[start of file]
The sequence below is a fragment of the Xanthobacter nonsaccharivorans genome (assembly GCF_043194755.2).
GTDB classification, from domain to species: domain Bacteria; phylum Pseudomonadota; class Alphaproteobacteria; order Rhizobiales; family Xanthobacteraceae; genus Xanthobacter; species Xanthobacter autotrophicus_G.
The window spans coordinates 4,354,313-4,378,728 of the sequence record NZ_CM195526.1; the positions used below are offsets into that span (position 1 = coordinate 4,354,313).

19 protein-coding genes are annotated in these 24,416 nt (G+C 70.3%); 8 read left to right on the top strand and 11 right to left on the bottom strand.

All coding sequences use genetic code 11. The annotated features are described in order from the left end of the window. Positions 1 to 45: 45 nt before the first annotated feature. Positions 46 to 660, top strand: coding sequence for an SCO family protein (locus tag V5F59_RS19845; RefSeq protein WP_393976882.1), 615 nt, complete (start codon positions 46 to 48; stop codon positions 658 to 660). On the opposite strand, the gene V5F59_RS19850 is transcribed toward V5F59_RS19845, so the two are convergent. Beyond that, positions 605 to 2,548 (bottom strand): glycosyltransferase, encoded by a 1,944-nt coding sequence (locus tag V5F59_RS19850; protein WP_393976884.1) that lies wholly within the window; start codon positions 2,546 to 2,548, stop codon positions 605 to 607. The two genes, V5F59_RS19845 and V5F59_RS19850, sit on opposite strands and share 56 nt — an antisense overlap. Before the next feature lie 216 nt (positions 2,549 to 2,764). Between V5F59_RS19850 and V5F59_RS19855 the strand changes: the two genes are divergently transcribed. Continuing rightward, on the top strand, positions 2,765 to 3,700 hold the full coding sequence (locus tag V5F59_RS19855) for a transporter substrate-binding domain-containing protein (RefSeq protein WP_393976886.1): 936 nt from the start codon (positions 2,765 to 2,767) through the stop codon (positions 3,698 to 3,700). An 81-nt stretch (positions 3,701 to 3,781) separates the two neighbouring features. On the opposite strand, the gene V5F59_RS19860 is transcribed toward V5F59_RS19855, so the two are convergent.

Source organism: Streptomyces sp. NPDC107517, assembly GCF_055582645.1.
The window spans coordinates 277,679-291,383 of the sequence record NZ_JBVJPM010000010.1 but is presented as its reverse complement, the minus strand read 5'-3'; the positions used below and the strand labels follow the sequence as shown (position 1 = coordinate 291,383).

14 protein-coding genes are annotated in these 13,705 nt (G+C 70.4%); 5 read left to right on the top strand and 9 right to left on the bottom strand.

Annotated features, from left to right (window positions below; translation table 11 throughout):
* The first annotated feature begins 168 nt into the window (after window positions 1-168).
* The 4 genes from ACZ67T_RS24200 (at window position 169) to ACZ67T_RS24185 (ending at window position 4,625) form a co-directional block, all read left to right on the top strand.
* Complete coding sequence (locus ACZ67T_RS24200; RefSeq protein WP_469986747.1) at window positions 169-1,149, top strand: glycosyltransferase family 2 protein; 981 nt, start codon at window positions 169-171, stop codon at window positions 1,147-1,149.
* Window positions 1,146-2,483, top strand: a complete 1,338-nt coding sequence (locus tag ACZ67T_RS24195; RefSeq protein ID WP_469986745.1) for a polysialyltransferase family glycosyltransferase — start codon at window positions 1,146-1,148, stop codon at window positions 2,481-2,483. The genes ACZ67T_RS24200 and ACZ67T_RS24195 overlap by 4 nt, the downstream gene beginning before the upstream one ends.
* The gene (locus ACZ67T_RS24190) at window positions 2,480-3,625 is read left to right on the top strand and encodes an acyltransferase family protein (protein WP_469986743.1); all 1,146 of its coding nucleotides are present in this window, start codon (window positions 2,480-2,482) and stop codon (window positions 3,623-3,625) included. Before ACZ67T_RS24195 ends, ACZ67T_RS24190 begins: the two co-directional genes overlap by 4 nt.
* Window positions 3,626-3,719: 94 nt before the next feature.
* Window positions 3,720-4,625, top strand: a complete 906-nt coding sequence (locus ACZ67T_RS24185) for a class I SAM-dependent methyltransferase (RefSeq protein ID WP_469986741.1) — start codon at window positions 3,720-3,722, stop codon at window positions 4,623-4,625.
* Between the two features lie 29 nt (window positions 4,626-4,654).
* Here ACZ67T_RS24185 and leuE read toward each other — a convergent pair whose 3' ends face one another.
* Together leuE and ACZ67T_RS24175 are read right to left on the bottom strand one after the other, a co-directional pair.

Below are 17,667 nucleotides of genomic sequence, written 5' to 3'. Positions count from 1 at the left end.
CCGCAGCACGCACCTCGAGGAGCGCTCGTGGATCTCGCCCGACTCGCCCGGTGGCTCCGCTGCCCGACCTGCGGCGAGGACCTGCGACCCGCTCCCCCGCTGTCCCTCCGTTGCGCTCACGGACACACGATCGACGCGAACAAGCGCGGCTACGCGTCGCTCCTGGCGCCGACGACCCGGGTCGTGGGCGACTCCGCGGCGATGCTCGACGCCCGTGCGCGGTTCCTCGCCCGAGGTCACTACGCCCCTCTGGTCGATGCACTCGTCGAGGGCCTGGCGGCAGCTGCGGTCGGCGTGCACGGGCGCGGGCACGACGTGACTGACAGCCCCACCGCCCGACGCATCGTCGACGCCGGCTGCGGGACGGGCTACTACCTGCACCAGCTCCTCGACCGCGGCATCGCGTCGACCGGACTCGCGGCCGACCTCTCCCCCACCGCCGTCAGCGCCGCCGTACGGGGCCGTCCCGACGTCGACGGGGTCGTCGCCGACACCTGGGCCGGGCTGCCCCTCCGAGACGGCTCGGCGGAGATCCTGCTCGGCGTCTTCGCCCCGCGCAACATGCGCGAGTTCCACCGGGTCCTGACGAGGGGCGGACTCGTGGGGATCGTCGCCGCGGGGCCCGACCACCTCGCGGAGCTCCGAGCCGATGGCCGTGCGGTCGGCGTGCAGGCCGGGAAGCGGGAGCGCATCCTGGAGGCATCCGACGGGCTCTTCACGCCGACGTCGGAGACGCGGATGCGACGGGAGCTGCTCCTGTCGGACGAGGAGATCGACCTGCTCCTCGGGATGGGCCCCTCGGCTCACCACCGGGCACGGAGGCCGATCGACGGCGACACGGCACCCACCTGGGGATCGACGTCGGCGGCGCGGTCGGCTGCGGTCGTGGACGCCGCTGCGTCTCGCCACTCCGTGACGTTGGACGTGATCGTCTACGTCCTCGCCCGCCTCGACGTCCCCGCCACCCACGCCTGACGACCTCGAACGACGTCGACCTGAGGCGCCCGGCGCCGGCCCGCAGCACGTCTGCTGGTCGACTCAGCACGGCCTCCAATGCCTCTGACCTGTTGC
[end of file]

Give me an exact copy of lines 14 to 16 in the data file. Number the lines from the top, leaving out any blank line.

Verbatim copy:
* The gene (locus ACZ67T_RS24190) at window positions 2,480-3,625 is read left to right on the top strand and encodes an acyltransferase family protein (protein WP_469986743.1); all 1,146 of its coding nucleotides are present in this window, start codon (window positions 2,480-2,482) and stop codon (window positions 3,623-3,625) included. Before ACZ67T_RS24195 ends, ACZ67T_RS24190 begins: the two co-directional genes overlap by 4 nt.
* Window positions 3,626-3,719: 94 nt before the next feature.
* Window positions 3,720-4,625, top strand: a complete 906-nt coding sequence (locus ACZ67T_RS24185) for a class I SAM-dependent methyltransferase (RefSeq protein ID WP_469986741.1) — start codon at window positions 3,720-3,722, stop codon at window positions 4,623-4,625.